CLOSE
Original image

"Monkeys, Rats, and Me" on the BBC

Original image

Once again, I find myself wishing I lived in Britain, if only so I could watch BBC2 -- NDNL alerts us to a fascinating new documentary made for the channel:

Central to the programme was the new biomedical research lab at Oxford University and the protesters who oppose it"¦ and those who are in favour.

Enter Laurie Pycroft, a sixteen year old geek who started Pro-Test, an action group campaigning in favour of animal testing. And boy, is he quite the character. Whereas the protesters, grouped in SPEAK, were led by a jittery figure who couldn't help get arrested at every rally, Pro-Test is entirely carried by winsome teen genius Pycroft. The boy is a school dropout, he is educating himself and is a member of the National Academy of Gifted and Talented Youth. On the Pro-Test website he describes himself as a polymath. ...

I have to admit, I rather wanted to take the side of the wizz kid and his erudite gang of brainiacs, instead of the agitated bunch of raggle-taggle protesters. Pro-Test has a point "“ a reasonable point. But seeing the miserable lives of the lab rats and the monkeys had me doubting again.

Then it was over to doctor Tipu Aziz and Sean Gardiner, a boy with Parkinson's who had hugely benefited from recent brain surgery that was directly based on animal research "“ and I swung the other way. Again.

No matter which side you're on, you've got to admit it sounds like a good program. For those many of us who don't get BBC2, there's an article by the filmmaker here.

Original image
iStock
arrow
Big Questions
What's the Difference Between Vanilla and French Vanilla Ice Cream?
Original image
iStock

While you’re browsing the ice cream aisle, you may find yourself wondering, “What’s so French about French vanilla?” The name may sound a little fancier than just plain ol’ “vanilla,” but it has nothing to do with the origin of the vanilla itself. (Vanilla is a tropical plant that grows near the equator.)

The difference comes down to eggs, as The Kitchn explains. You may have already noticed that French vanilla ice cream tends to have a slightly yellow coloring, while plain vanilla ice cream is more white. That’s because the base of French vanilla ice cream has egg yolks added to it.

The eggs give French vanilla ice cream both a smoother consistency and that subtle yellow color. The taste is a little richer and a little more complex than a regular vanilla, which is made with just milk and cream and is sometimes called “Philadelphia-style vanilla” ice cream.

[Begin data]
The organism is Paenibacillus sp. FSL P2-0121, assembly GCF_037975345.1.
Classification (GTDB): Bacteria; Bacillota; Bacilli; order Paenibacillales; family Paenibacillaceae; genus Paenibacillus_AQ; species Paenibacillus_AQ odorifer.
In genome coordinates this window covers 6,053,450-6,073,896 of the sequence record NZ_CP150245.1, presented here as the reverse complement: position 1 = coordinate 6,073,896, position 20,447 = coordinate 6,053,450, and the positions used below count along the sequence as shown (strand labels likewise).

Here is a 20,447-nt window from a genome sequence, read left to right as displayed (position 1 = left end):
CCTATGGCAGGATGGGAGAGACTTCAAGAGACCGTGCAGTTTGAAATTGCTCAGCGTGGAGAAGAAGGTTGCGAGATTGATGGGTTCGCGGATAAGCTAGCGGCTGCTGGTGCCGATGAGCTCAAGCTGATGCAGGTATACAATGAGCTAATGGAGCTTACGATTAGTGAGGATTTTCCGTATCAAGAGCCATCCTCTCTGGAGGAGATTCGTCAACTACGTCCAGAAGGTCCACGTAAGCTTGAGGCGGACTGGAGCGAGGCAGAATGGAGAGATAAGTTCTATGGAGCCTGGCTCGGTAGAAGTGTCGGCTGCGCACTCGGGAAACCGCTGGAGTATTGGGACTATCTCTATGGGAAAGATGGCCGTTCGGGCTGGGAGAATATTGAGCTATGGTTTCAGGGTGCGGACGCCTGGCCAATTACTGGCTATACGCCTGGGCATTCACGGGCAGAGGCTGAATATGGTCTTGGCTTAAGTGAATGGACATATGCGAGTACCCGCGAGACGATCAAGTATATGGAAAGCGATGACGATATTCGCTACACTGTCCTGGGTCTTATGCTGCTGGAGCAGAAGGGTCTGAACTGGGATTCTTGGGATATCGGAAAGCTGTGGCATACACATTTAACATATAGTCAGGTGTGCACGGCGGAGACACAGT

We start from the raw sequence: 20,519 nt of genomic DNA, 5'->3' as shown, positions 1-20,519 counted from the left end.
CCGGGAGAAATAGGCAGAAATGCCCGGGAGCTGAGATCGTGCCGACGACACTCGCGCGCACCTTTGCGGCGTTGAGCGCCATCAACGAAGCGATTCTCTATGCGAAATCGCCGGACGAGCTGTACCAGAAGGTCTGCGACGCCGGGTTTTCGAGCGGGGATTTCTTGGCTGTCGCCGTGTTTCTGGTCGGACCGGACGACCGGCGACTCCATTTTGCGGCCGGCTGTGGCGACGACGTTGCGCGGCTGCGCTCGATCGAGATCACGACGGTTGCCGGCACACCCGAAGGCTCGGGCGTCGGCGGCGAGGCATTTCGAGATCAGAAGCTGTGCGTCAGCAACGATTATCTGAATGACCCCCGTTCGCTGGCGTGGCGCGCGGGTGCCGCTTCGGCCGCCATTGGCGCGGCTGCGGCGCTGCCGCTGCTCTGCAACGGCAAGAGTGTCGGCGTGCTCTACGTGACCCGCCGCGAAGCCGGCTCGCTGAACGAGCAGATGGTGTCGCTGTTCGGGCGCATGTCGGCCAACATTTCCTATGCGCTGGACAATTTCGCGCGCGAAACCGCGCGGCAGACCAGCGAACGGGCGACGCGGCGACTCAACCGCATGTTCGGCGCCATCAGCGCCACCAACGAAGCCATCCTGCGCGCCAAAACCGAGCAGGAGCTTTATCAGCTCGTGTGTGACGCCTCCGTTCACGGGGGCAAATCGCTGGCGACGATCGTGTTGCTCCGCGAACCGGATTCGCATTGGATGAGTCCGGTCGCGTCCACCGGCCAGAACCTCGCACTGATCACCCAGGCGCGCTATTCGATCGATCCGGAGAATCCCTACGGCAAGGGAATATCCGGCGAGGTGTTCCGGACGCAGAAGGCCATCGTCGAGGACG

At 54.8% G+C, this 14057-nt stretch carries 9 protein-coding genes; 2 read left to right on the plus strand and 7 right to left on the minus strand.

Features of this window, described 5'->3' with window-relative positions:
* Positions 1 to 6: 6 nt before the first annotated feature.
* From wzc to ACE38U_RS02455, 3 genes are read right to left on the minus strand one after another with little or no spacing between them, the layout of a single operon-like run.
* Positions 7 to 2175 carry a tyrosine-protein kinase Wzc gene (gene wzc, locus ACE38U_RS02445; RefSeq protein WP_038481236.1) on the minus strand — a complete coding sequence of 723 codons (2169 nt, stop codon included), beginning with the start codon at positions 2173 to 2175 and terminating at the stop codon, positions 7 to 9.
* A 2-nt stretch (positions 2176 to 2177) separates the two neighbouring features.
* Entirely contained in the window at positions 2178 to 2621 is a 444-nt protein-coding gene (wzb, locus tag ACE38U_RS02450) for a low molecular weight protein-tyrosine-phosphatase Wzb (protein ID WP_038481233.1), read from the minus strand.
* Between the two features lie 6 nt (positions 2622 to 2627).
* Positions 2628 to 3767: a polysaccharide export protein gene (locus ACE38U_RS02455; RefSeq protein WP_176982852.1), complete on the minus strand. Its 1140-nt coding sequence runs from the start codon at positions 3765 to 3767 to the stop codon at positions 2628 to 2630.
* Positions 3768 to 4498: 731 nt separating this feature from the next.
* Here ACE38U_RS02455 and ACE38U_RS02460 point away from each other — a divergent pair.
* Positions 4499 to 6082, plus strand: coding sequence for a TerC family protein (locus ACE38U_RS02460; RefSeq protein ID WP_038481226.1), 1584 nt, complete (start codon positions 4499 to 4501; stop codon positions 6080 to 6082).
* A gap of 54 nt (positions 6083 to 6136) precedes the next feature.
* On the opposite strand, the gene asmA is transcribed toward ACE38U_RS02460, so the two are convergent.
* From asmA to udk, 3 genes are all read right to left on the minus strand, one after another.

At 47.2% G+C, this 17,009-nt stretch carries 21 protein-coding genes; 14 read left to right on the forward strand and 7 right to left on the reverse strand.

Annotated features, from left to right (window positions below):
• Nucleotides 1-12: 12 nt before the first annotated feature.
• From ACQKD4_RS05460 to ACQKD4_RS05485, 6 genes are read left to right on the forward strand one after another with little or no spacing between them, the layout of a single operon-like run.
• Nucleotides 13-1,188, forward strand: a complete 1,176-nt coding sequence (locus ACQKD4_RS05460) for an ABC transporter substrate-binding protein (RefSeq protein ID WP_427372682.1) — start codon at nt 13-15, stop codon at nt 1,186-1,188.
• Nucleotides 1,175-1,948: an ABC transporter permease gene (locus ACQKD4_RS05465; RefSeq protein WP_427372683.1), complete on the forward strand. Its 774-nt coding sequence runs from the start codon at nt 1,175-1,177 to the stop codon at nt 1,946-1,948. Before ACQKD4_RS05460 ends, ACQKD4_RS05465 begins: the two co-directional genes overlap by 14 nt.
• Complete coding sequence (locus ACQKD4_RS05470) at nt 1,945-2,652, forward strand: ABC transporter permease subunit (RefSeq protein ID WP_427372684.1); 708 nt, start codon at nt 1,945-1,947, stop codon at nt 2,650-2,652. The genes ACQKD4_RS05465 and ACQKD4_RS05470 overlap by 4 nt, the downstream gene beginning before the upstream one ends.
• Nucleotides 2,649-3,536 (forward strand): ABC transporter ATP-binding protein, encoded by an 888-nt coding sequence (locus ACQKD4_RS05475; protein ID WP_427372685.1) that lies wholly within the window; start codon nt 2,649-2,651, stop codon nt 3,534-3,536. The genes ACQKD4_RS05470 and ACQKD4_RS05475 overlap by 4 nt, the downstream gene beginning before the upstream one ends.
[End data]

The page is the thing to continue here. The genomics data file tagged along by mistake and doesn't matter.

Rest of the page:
In an interview with NPR’s All Things Considered in 2010—when Baskin-Robbins decided to eliminate French Vanilla from its ice cream lineup—ice cream industry consultant Bruce Tharp noted that French vanilla ice cream may date back to at least colonial times, when Thomas Jefferson and George Washington both used ice cream recipes that included egg yolks.

Jefferson likely acquired his taste for ice cream during the time he spent in France, and served it to his White House guests several times. His family’s ice cream recipe—which calls for six egg yolks per quart of cream—seems to have originated with his French butler.

But everyone already knew to trust the French with their dairy products, right?

Have you got a Big Question you'd like us to answer? If so, let us know by emailing us at bigquestions@mentalfloss.com.

Original image
iStock
arrow
science
Belly Flop Physics 101: The Science Behind the Sting
Original image
iStock

Belly flops are the least-dignified—yet most painful—way of making a serious splash at the pool. Rarely do they result in serious physical injury, but if you’re wondering why an elegant swan dive feels better for your body than falling stomach-first into the water, you can learn the laws of physics that turn your soft torso a tender pink by watching the SciShow’s video below.

SECTIONS

More from mental floss studios